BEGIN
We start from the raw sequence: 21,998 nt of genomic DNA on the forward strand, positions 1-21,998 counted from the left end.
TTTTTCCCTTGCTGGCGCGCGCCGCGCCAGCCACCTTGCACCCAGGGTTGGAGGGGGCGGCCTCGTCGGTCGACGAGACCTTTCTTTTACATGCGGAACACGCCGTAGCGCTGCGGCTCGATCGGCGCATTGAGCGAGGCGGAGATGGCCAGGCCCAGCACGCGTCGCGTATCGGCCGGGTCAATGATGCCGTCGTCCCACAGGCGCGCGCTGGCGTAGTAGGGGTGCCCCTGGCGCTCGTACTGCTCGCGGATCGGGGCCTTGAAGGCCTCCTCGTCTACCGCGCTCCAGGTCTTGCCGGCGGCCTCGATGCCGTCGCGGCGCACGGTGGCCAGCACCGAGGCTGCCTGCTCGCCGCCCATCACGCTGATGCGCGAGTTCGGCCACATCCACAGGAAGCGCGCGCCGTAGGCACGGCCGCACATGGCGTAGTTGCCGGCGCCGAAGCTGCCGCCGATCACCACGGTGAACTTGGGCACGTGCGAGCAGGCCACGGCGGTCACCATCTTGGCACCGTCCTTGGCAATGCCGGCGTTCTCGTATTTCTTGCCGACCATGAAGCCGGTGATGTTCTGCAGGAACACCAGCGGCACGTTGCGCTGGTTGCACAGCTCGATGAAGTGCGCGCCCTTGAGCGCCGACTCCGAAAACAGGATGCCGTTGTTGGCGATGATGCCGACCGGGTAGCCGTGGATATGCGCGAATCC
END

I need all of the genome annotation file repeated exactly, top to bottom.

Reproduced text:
We start from the raw sequence: 21,998 nt of genomic DNA on the forward strand, positions 1-21,998 counted from the left end.
TTTTTCCCTTGCTGGCGCGCGCCGCGCCAGCCACCTTGCACCCAGGGTTGGAGGGGGCGGCCTCGTCGGTCGACGAGACCTTTCTTTTACATGCGGAACACGCCGTAGCGCTGCGGCTCGATCGGCGCATTGAGCGAGGCGGAGATGGCCAGGCCCAGCACGCGTCGCGTATCGGCCGGGTCAATGATGCCGTCGTCCCACAGGCGCGCGCTGGCGTAGTAGGGGTGCCCCTGGCGCTCGTACTGCTCGCGGATCGGGGCCTTGAAGGCCTCCTCGTCTACCGCGCTCCAGGTCTTGCCGGCGGCCTCGATGCCGTCGCGGCGCACGGTGGCCAGCACCGAGGCTGCCTGCTCGCCGCCCATCACGCTGATGCGCGAGTTCGGCCACATCCACAGGAAGCGCGCGCCGTAGGCACGGCCGCACATGGCGTAGTTGCCGGCGCCGAAGCTGCCGCCGATCACCACGGTGAACTTGGGCACGTGCGAGCAGGCCACGGCGGTCACCATCTTGGCACCGTCCTTGGCAATGCCGGCGTTCTCGTATTTCTTGCCGACCATGAAGCCGGTGATGTTCTGCAGGAACACCAGCGGCACGTTGCGCTGGTTGCACAGCTCGATGAAGTGCGCGCCCTTGAGCGCCGACTCCGAAAACAGGATGCCGTTGTTGGCGATGATGCCGACCGGGTAGCCGTGGATATGCGCGAATCC